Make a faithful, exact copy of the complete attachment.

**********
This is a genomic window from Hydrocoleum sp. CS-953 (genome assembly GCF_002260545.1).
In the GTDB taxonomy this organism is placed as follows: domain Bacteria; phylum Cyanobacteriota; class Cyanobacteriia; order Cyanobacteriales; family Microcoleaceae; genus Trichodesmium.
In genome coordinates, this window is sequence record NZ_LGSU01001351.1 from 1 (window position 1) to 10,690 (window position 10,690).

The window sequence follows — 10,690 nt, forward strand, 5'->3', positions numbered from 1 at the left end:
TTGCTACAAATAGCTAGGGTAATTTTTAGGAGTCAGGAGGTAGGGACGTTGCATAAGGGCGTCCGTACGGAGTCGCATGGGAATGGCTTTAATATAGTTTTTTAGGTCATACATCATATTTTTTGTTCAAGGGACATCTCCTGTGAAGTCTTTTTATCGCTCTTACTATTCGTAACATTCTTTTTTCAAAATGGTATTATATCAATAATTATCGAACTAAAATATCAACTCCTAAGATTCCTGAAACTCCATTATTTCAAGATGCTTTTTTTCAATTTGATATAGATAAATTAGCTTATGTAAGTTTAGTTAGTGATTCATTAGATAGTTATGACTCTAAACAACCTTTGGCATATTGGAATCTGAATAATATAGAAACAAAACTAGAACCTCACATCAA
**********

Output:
This is a genomic window from Hydrocoleum sp. CS-953 (genome assembly GCF_002260545.1).
In the GTDB taxonomy this organism is placed as follows: domain Bacteria; phylum Cyanobacteriota; class Cyanobacteriia; order Cyanobacteriales; family Microcoleaceae; genus Trichodesmium.
In genome coordinates, this window is sequence record NZ_LGSU01001351.1 from 1 (window position 1) to 10,690 (window position 10,690).

The window sequence follows — 10,690 nt, forward strand, 5'->3', positions numbered from 1 at the left end:
TTGCTACAAATAGCTAGGGTAATTTTTAGGAGTCAGGAGGTAGGGACGTTGCATAAGGGCGTCCGTACGGAGTCGCATGGGAATGGCTTTAATATAGTTTTTTAGGTCATACATCATATTTTTTGTTCAAGGGACATCTCCTGTGAAGTCTTTTTATCGCTCTTACTATTCGTAACATTCTTTTTTCAAAATGGTATTATATCAATAATTATCGAACTAAAATATCAACTCCTAAGATTCCTGAAACTCCATTATTTCAAGATGCTTTTTTTCAATTTGATATAGATAAATTAGCTTATGTAAGTTTAGTTAGTGATTCATTAGATAGTTATGACTCTAAACAACCTTTGGCATATTGGAATCTGAATAATATAGAAACAAAACTAGAACCTCACATCAA